Most Frequently Asked Questions an Eye Doctor in Melbourne Receives Due to Age Related Macular Degeneration
Age-related macular degeneration (AMD) typically affects people over the age of 50 and can result in the complete loss of central vision if not identified and treated by an eye doctor in Melbourne. As AMD is a serious condition and symptoms can be difficult to detect in the early stages, many questions can arise before your initial appointment with an eye doctor.
Here are some of the most frequent questions people ask when meeting with an eye doctor in Melbourne regarding age-related macular degeneration:
Am I going to become blind?
Not necessarily, however the answer to this question all depends on your current condition. In the case of wet (neovascular) macular degeneration, you may become legally blind if injections and other treatments fail or if it progresses to an advanced stage. Dry (atrophic) macular degeneration is currently untreatable and you can become legally blind if it progresses. You will still retain your peripheral vision and can navigate through your home and other environments familiar to you, but you will experience difficulty when reading and seeing people’s faces.
Am I going to experience any pain?
Age-related macular degeneration does not cause any pain. This can be a problem as detection in its early stages is difficult because it doesn’t cause any pain. The symptoms in general are also difficult to detect and identify without having an eye examination with an ophthalmologist.
I have early stages of AMD but my vision is fine, what does that mean?
As mentioned before, the symptoms of age-related macular degeneration are very difficult to detect early on due to it being a progressive disease. As it mainly affects central vision loss, some symptoms you may see gradually over time can be noticing faded colours, having trouble adapting to different light conditions, seeing blurry faces, difficulty reading and experiencing the centre of your vision becoming black or greyish.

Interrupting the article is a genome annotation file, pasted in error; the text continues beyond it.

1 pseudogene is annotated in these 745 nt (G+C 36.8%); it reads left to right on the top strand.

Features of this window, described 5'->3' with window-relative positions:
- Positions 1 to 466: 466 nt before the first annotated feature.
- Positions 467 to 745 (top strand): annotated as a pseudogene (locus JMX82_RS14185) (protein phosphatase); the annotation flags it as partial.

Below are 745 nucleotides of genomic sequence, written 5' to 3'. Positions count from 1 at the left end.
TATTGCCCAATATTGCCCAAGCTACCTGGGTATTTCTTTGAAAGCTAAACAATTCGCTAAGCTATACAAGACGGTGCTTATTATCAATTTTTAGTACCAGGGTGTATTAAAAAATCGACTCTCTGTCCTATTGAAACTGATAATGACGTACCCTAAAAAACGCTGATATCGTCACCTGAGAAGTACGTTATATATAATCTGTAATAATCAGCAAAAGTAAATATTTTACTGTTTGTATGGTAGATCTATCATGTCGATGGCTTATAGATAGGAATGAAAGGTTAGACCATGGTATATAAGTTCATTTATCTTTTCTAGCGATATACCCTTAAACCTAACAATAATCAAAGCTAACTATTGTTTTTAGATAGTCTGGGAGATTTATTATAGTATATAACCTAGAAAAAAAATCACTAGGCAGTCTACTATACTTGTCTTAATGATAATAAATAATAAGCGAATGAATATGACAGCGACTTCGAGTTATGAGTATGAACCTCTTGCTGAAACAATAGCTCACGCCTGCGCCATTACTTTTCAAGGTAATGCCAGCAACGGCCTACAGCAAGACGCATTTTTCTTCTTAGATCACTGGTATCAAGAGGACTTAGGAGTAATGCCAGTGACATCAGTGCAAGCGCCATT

Is AMD contagious at all?
No, age-related macular degeneration is not contagious and can’t be passed on to another person. Although having a history of AMD in your family can put you at risk of developing the condition.
I have dry AMD, does that mean I will get wet AMD as well?
The most common type of age-related macular degeneration is dry AMD with only a small percentage of people developing wet AMD. Wet AMD is caused when certain cases of dry AMD develop abnormal blood vessels that begin growing under the macula. Over time this will lead to leaking and bleeding in the retina,meaning the deterioration of vision begins to progress faster. If you start noticing any wavy lines or begin having difficulty recognising faces, then contact an eye doctor immediately.
If you suspect that you are experiencing any symptoms associated with age-related macular degeneration, please schedule a consultation appointment with an eye doctor in Melbourne at one of our Northern Eye Centre clinics located in Epping or Heidelberg to determine what treatment options are available to you.
Visit our website to fill out an appointment request form and to find out more information, such as how age-related macular degeneration can slowly affect vision.